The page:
But when I want those long skinny cucumbers you can eat skin and all or the heat-loving eggplant for eggplant parmesan or wax beans you can simmer and eat straight out of the pot – or fresh peaches, tomatoes or okra – there’s always our local farmers. Man, do I love farmers.

Wellness, schmellness

Savannah Morning News column

May 31, 2015

 

“First question. Can you tell me the date?”

“I have no idea. May 30?” (Memorial Day was coming up; it used to be on May 30).

“Wrong. May 20.”

“Are you ever irritated?” (Only in the waiting room. I thought I was going to a doctor’s office, not a factory).

“Do you ever trip?” (Yes; mostly on the tree roots on the tree lawn in front of my house.)

“What city and county do you live in?” (Slowvannah; The state of Chatham).

“Can you spell ‘worthwhile’ backwards?’ (In my head? Probably not).

“Do you want to get on the scale or do you weigh the same?” (No, I don’t want to get on the scale Who is their right mind would want to get on the scale?).

“Do you read the newspaper?” (This must be a trick question).

“Do you have anything wrong right now?”

“I have stomach cramps. This never happens.”

Computer snapped shut. That was the end of the “memory” exam. Then the doctor arrives, all crisp, polite, a slight ironic smile on his face. Pleasant. No lab coat. He opens his computer.

His first question: “Do you still use the same pharmacy?”

Then he brought up the stomach cramps issue, which turned out to be food poisoning, But neither of us knew that then.

His response: “Do you want me to make an appointment with a gastroenterologist?”

“Isn’t it a little soon for that?”

Back to his computer. Tap tap tap.

“Do you want a bone density test?”

“No.”

“An ekg?”

“No.”

Blood pressure, good. Skin coloring, good. Ankles, good.

Tap tap tap. Tapping into the computer, sometimes squinting, sometimes getting closer to the screen, pausing.

My turn to ask a question.

“What are you doing?” (I thought this was about me.)

“Recording what you’re saying.”

“Why does it take so long?”

He doesn’t say but I know the answer. He’s being very, very careful to put in the right code, the right combination of letters and numbers and dashes. He doesn’t want to be reported to the Medicare police, which are everywhere.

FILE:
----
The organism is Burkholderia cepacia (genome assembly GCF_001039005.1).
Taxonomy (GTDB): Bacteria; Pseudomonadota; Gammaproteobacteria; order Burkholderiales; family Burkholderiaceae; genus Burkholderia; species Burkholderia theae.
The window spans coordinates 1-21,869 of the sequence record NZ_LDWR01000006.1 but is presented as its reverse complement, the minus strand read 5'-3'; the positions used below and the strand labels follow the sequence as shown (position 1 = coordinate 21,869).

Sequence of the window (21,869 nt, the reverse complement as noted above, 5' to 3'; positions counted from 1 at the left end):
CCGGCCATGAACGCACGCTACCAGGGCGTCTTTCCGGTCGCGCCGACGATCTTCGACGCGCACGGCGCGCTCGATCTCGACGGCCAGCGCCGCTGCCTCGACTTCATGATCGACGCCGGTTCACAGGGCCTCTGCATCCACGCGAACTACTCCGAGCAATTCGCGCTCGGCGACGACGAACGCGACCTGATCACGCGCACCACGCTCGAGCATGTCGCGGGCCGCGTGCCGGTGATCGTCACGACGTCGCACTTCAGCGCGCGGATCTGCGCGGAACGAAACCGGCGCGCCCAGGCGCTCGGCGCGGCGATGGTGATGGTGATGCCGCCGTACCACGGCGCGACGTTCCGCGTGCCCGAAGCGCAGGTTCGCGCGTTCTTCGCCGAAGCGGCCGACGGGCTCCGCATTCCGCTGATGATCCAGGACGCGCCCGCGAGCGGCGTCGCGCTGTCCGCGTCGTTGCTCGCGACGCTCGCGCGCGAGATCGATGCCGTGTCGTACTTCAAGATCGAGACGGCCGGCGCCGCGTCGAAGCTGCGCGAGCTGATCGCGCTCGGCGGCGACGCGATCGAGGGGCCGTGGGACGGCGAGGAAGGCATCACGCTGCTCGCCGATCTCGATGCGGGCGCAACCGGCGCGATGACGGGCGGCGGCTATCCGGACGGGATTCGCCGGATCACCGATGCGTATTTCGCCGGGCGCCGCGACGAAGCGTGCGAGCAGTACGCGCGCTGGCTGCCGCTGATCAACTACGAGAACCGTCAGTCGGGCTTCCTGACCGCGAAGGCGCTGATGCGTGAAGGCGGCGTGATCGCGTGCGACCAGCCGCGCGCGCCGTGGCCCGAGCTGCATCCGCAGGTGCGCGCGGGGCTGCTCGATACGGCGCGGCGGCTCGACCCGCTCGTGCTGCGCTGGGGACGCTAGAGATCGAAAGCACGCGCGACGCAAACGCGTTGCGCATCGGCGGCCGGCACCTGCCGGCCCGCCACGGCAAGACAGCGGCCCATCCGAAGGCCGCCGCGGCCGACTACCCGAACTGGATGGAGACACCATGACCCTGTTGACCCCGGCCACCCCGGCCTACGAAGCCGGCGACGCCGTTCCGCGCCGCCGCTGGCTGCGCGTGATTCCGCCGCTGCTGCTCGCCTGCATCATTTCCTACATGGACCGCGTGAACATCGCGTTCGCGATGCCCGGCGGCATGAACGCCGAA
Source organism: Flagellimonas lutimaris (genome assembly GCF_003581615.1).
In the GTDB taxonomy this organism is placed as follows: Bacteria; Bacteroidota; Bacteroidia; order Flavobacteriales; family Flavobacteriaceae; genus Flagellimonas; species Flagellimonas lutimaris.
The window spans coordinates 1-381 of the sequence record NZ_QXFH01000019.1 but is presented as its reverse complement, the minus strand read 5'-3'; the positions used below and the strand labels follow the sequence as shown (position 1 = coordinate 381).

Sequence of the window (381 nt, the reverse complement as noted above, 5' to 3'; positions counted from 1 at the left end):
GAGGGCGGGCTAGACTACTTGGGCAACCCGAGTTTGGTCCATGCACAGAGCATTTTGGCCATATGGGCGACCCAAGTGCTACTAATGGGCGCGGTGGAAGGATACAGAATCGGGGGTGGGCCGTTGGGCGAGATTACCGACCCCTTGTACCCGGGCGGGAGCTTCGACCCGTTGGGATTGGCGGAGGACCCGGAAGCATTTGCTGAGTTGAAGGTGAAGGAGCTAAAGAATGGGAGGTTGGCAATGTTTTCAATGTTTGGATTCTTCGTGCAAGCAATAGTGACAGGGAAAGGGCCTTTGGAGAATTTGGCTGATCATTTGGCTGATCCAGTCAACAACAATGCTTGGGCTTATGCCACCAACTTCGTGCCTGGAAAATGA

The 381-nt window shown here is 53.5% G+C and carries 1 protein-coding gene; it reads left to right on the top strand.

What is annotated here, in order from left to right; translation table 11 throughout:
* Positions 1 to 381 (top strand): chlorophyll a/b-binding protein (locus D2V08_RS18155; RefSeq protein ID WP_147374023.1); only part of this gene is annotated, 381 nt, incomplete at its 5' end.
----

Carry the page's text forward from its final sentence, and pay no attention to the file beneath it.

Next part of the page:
Then I couldn’t stand it anymore.

“Don’t you want me to drop my drawers? Aren’t you going to use that stethoscope or any of those other sterilized instruments? Listen to my lungs? How about looking into my eyes or my ears?”

No. No. No. And no.

The last time I went to see him at the factory I was looking for relief from allergies. I was at my wit’s end from sneezing and itchy eyes and not sleeping. I was down for the count. In the end I got what I came for, a prescription, a drug.

That was when he looked at it computer and said it was time for my wellness exam. OK, that’s fine with me. Nothing feels particularly wrong but that’s what you do. You see a doctor once a year, just to stay ahead of things. You have a physical. Except he never said the word “physical.” He said “wellness.” Same thing, I thought. Same old drill. Just another term. That’s the era and the language I’m familiar with. Physicals. You know, hands on, taking a hammer to my knee to check whatever, poking, probing, looking. Not at the computer keyboard but at me, my chest, my back.

Wrong. This is the twenty-first century. Physicals are so twentieth-century. Now, under Medicare, what you get is a “wellness” exam. Most of it is free. But no one is quite sure what is free, what is not free.

Computer snapped closed.

Back to the factory waiting room that used to be a grocery store to wait for  “labs.”

It’s the new world order. I hope they know what they’re doing because I sure don’t.